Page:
This post is part of a series of articles about modeling coupled 1D / 2D river and urban water and models optimizations
2D modeling are consuming resources and computing time, it is therefore essential to work with own grids, and optimize them.
This requires the following checks:
- avoid computational elements uselessely too small, ie which do not provide relevant information for the purpose of the study. This point is important, it is in fact the size of the smallest element of calculation in water throughout the whole mesh (even if only one of these little elements) which determine the calculation time step via the Current Number, this is especially important if the flow velocities are important. These small elements can form on areas where the mesh forcing elements meet and are badly hung (limits of reaches, forcing lines, bank lines etc ...).
- avoid water elements at the beginning of simulation, including calculations of elements at the points of connection 1D / 2D (from riverbanks, sewerage manholes connected to the 2D area), which are not supposed to be flooded early in the simulation. We are not talking here of mesh elements that would water voluntarily beginning of the simulation (estuarine waters rooms, stream sections in 2D).
To detect these elements, simply to appeal to the themes of geoplan :
I - To detect small computational elements in ICM:
Go to the themes, create a new theme for 2D area, based on the field "mesh element area"
Set a theme to correctly identify the surface elements below a threshold you choose, here 1 m².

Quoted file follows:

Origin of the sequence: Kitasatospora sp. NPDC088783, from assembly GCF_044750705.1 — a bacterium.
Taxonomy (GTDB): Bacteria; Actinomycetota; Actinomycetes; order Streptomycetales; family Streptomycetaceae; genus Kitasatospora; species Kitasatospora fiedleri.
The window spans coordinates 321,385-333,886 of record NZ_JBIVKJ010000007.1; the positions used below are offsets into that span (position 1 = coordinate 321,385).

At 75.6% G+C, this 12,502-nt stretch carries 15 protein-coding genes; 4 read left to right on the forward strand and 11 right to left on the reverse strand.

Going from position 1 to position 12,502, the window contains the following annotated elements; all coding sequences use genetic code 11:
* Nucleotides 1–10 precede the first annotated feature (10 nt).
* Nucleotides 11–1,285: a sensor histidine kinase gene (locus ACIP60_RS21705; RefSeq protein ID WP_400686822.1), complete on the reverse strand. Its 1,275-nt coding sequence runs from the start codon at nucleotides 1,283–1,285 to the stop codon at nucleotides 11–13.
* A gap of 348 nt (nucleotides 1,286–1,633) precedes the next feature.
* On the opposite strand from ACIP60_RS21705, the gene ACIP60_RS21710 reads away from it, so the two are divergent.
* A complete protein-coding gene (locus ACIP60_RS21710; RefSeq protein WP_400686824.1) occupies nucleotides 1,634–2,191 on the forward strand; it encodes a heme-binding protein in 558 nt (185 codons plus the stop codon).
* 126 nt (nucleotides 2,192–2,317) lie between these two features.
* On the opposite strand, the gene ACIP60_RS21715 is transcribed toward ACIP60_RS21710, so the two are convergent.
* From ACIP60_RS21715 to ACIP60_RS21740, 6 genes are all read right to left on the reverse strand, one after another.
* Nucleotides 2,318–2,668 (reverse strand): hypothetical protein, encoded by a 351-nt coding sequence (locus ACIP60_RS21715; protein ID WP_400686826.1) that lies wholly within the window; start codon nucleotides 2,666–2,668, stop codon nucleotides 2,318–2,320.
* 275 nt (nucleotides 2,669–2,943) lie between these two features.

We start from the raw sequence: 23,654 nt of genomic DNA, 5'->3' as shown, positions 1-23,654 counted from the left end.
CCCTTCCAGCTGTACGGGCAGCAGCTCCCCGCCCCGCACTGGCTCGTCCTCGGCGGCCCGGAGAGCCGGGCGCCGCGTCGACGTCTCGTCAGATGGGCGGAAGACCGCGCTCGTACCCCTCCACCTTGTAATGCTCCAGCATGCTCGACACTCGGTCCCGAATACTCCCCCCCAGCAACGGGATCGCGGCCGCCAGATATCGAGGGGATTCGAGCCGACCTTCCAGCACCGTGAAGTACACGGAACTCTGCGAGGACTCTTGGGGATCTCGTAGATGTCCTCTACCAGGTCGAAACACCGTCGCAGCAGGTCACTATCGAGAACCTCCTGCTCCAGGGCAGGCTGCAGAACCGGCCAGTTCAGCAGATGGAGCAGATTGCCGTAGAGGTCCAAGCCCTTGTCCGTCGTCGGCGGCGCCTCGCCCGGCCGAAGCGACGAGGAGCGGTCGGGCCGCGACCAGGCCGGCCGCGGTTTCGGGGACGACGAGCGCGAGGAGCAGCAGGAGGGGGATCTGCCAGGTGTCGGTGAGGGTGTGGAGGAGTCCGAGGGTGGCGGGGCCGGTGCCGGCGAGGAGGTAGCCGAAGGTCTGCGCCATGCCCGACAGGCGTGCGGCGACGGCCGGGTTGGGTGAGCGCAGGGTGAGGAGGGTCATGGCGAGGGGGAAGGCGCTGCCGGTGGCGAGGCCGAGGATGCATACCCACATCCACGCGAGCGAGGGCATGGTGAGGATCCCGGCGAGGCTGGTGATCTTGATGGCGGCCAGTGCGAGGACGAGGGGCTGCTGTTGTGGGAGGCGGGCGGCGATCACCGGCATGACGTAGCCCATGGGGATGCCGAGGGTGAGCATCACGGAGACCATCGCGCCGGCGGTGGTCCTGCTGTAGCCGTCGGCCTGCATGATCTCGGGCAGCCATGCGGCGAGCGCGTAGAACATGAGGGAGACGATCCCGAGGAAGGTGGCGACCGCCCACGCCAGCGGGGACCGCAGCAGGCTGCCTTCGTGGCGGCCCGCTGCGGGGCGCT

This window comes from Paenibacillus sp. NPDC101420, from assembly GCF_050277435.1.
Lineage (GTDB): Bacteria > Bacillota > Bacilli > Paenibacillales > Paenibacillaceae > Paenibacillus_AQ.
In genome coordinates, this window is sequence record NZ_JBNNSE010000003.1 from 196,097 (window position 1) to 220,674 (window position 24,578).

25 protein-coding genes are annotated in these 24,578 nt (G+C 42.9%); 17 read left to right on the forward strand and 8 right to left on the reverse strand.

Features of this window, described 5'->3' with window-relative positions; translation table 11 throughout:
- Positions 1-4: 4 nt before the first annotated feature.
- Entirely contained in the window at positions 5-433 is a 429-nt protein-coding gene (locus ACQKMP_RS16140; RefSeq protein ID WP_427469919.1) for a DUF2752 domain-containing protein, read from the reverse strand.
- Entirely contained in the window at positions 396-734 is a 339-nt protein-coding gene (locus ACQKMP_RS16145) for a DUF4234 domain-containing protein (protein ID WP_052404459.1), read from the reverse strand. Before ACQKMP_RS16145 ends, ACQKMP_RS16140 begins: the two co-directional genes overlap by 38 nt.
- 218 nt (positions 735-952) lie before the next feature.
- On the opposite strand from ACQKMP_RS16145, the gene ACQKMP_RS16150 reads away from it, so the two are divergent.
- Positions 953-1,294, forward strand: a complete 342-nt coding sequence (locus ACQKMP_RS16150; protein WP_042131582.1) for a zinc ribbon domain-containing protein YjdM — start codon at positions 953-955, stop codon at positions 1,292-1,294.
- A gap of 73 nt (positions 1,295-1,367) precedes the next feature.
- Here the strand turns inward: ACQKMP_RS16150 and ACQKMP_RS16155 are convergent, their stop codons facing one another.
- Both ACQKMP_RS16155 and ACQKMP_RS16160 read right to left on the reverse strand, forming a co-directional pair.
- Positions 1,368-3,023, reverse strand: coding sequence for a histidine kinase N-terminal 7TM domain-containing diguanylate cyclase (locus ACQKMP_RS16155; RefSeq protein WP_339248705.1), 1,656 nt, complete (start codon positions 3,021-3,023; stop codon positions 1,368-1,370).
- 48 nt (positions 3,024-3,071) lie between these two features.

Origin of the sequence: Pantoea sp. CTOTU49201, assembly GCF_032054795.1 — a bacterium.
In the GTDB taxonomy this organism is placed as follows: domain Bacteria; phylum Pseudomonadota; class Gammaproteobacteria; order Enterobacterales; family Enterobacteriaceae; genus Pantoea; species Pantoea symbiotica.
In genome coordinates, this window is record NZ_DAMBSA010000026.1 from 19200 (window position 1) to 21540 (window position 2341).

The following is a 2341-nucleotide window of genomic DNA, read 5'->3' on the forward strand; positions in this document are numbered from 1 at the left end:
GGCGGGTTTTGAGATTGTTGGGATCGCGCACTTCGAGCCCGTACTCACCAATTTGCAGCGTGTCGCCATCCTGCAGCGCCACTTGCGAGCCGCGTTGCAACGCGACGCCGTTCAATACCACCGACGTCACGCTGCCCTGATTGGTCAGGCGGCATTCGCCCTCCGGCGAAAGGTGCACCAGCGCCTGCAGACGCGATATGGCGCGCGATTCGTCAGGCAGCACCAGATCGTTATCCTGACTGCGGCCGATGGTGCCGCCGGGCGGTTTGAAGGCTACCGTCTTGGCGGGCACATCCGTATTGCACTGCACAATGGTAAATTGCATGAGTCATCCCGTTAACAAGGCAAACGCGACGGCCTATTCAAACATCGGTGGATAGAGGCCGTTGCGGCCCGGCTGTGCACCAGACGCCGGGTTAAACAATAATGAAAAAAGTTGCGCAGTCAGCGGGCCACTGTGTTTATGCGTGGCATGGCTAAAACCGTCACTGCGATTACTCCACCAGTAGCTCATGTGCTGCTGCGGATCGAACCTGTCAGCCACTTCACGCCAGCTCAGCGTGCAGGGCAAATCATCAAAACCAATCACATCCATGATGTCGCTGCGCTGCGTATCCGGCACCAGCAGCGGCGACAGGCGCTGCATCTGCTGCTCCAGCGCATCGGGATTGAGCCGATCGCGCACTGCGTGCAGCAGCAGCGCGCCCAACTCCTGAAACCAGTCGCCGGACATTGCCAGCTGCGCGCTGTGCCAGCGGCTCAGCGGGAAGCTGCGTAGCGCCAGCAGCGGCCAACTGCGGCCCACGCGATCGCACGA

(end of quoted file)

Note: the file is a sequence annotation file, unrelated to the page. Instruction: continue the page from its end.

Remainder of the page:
The result will be immediately visible on the mesh:
You can then spot the errors, correct the non snapped lines or polygons and remesh.
PS : it can be usefull to save the theme in order to use it as a check after each remesh.
II - To identify the elements flooded too early in simulations, and that should not be:
In the case of river 1D/2D coupling, it is always necessary to thoroughly check the profile along the banks before launching the first simulations, it can indeed happen that it found low points, which will disrupt the model by draining the reaches directly into the 2D area from the beginning of the simulation. However, sometimes some mistakes slip through the net, leading to flooded elements at the beginning of the simulation. These are often difficult to identify visually, especially for large models, because it is often small-sized elements located along the reaches.
A simple theme based on filling the mesh only rarely allows to easily spot these elements, however we can apply the same approach as described above, and add arrows to identify those flooded mesh elements. (Note: This verification can be done after having rotated a first simulation).
Finally, it is also possible to find the identifier of these water elements from the start by monitoring Job Progress, the identifiers of flooded elements is displayed in the lower sections.
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